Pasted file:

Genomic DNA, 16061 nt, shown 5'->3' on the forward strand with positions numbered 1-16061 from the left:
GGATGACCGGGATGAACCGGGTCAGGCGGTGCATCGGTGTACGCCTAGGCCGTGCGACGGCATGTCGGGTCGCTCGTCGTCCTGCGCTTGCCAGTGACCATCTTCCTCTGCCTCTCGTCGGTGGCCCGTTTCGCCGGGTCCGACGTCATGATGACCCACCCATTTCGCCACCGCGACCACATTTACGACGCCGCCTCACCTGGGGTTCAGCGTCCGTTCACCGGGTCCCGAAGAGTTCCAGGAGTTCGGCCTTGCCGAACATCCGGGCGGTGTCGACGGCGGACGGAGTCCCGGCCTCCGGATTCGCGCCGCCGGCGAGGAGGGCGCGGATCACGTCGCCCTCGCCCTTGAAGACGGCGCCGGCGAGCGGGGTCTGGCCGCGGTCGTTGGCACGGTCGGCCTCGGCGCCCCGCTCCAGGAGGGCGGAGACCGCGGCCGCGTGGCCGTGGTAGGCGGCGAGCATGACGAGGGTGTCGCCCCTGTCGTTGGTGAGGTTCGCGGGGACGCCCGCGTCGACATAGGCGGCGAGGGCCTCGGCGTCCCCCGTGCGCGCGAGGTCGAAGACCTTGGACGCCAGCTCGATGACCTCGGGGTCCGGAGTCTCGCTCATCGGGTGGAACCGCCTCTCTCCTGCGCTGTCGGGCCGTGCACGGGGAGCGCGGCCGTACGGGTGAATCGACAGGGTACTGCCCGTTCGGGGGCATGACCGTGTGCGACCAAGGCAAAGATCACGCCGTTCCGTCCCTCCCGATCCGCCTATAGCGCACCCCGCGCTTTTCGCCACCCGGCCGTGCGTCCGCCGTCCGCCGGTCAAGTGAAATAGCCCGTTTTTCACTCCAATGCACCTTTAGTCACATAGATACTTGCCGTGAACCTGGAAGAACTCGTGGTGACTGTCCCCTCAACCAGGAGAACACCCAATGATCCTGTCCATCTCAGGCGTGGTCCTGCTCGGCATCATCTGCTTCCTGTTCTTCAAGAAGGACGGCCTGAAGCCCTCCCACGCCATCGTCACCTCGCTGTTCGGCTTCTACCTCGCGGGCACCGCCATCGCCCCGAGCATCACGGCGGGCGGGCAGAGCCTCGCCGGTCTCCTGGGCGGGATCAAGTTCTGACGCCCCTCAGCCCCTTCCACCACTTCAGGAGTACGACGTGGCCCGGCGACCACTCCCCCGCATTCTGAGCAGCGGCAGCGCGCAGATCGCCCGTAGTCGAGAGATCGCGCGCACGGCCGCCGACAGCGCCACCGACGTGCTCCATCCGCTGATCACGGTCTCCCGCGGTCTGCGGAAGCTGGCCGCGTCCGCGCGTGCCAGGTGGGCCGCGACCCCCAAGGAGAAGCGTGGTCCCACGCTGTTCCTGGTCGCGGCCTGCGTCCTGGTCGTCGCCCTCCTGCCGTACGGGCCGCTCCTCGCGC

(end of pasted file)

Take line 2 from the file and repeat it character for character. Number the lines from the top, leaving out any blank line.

GGATGACCGGGATGAACCGGGTCAGGCGGTGCATCGGTGTACGCCTAGGCCGTGCGACGGCATGTCGGGTCGCTCGTCGTCCTGCGCTTGCCAGTGACCATCTTCCTCTGCCTCTCGTCGGTGGCCCGTTTCGCCGGGTCCGACGTCATGATGACCCACCCATTTCGCCACCGCGACCACATTTACGACGCCGCCTCACCTGGGGTTCAGCGTCCGTTCACCGGGTCCCGAAGAGTTCCAGGAGTTCGGCCTTGCCGAACATCCGGGCGGTGTCGACGGCGGACGGAGTCCCGGCCTCCGGATTCGCGCCGCCGGCGAGGAGGGCGCGGATCACGTCGCCCTCGCCCTTGAAGACGGCGCCGGCGAGCGGGGTCTGGCCGCGGTCGTTGGCACGGTCGGCCTCGGCGCCCCGCTCCAGGAGGGCGGAGACCGCGGCCGCGTGGCCGTGGTAGGCGGCGAGCATGACGAGGGTGTCGCCCCTGTCGTTGGTGAGGTTCGCGGGGACGCCCGCGTCGACATAGGCGGCGAGGGCCTCGGCGTCCCCCGTGCGCGCGAGGTCGAAGACCTTGGACGCCAGCTCGATGACCTCGGGGTCCGGAGTCTCGCTCATCGGGTGGAACCGCCTCTCTCCTGCGCTGTCGGGCCGTGCACGGGGAGCGCGGCCGTACGGGTGAATCGACAGGGTACTGCCCGTTCGGGGGCATGACCGTGTGCGACCAAGGCAAAGATCACGCCGTTCCGTCCCTCCCGATCCGCCTATAGCGCACCCCGCGCTTTTCGCCACCCGGCCGTGCGTCCGCCGTCCGCCGGTCAAGTGAAATAGCCCGTTTTTCACTCCAATGCACCTTTAGTCACATAGATACTTGCCGTGAACCTGGAAGAACTCGTGGTGACTGTCCCCTCAACCAGGAGAACACCCAATGATCCTGTCCATCTCAGGCGTGGTCCTGCTCGGCATCATCTGCTTCCTGTTCTTCAAGAAGGACGGCCTGAAGCCCTCCCACGCCATCGTCACCTCGCTGTTCGGCTTCTACCTCGCGGGCACCGCCATCGCCCCGAGCATCACGGCGGGCGGGCAGAGCCTCGCCGGTCTCCTGGGCGGGATCAAGTTCTGACGCCCCTCAGCCCCTTCCACCACTTCAGGAGTACGACGTGGCCCGGCGACCACTCCCCCGCATTCTGAGCAGCGGCAGCGCGCAGATCGCCCGTAGTCGAGAGATCGCGCGCACGGCCGCCGACAGCGCCACCGACGTGCTCCATCCGCTGATCACGGTCTCCCGCGGTCTGCGGAAGCTGGCCGCGTCCGCGCGTGCCAGGTGGGCCGCGACCCCCAAGGAGAAGCGTGGTCCCACGCTGTTCCTGGTCGCGGCCTGCGTCCTGGTCGTCGCCCTCCTGCCGTACGGGCCGCTCCTCGCGC